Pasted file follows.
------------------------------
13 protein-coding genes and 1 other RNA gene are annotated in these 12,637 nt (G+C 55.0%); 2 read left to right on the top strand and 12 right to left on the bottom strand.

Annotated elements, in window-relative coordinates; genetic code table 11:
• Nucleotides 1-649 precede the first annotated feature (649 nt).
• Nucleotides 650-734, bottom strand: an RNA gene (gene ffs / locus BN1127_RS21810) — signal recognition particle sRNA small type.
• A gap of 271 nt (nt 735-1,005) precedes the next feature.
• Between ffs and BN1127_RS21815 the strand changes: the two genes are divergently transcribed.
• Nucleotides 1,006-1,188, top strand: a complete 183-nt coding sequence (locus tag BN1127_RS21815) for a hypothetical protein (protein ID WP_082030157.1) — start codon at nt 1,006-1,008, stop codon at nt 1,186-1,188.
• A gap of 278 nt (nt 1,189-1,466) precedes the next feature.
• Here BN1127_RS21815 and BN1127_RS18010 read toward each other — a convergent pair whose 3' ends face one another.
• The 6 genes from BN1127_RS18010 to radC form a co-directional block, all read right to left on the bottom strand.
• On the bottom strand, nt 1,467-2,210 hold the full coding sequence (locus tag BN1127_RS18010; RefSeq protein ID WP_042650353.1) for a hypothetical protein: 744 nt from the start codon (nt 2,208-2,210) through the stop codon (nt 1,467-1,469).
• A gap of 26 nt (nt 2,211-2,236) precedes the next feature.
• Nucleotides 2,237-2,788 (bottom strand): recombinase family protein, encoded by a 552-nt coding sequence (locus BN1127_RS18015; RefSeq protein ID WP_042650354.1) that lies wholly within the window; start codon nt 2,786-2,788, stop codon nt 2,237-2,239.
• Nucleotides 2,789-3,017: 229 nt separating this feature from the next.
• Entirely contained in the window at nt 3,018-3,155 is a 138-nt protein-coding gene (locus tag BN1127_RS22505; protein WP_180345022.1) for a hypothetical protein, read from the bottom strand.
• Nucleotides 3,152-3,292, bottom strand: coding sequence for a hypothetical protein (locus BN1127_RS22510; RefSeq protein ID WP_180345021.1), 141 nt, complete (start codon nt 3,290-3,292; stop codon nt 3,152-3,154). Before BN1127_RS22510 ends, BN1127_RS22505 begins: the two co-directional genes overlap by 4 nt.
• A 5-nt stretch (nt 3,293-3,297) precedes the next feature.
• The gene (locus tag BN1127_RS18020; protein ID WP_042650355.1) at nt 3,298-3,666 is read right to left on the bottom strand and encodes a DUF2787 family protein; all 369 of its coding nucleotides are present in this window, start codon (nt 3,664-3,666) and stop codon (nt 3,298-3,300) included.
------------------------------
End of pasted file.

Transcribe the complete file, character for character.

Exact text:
13 protein-coding genes and 1 other RNA gene are annotated in these 12,637 nt (G+C 55.0%); 2 read left to right on the top strand and 12 right to left on the bottom strand.

Annotated elements, in window-relative coordinates; genetic code table 11:
• Nucleotides 1-649 precede the first annotated feature (649 nt).
• Nucleotides 650-734, bottom strand: an RNA gene (gene ffs / locus BN1127_RS21810) — signal recognition particle sRNA small type.
• A gap of 271 nt (nt 735-1,005) precedes the next feature.
• Between ffs and BN1127_RS21815 the strand changes: the two genes are divergently transcribed.
• Nucleotides 1,006-1,188, top strand: a complete 183-nt coding sequence (locus tag BN1127_RS21815) for a hypothetical protein (protein ID WP_082030157.1) — start codon at nt 1,006-1,008, stop codon at nt 1,186-1,188.
• A gap of 278 nt (nt 1,189-1,466) precedes the next feature.
• Here BN1127_RS21815 and BN1127_RS18010 read toward each other — a convergent pair whose 3' ends face one another.
• The 6 genes from BN1127_RS18010 to radC form a co-directional block, all read right to left on the bottom strand.
• On the bottom strand, nt 1,467-2,210 hold the full coding sequence (locus tag BN1127_RS18010; RefSeq protein ID WP_042650353.1) for a hypothetical protein: 744 nt from the start codon (nt 2,208-2,210) through the stop codon (nt 1,467-1,469).
• A gap of 26 nt (nt 2,211-2,236) precedes the next feature.
• Nucleotides 2,237-2,788 (bottom strand): recombinase family protein, encoded by a 552-nt coding sequence (locus BN1127_RS18015; RefSeq protein ID WP_042650354.1) that lies wholly within the window; start codon nt 2,786-2,788, stop codon nt 2,237-2,239.
• Nucleotides 2,789-3,017: 229 nt separating this feature from the next.
• Entirely contained in the window at nt 3,018-3,155 is a 138-nt protein-coding gene (locus tag BN1127_RS22505; protein WP_180345022.1) for a hypothetical protein, read from the bottom strand.
• Nucleotides 3,152-3,292, bottom strand: coding sequence for a hypothetical protein (locus BN1127_RS22510; RefSeq protein ID WP_180345021.1), 141 nt, complete (start codon nt 3,290-3,292; stop codon nt 3,152-3,154). Before BN1127_RS22510 ends, BN1127_RS22505 begins: the two co-directional genes overlap by 4 nt.
• A 5-nt stretch (nt 3,293-3,297) precedes the next feature.
• The gene (locus tag BN1127_RS18020; protein ID WP_042650355.1) at nt 3,298-3,666 is read right to left on the bottom strand and encodes a DUF2787 family protein; all 369 of its coding nucleotides are present in this window, start codon (nt 3,664-3,666) and stop codon (nt 3,298-3,300) included.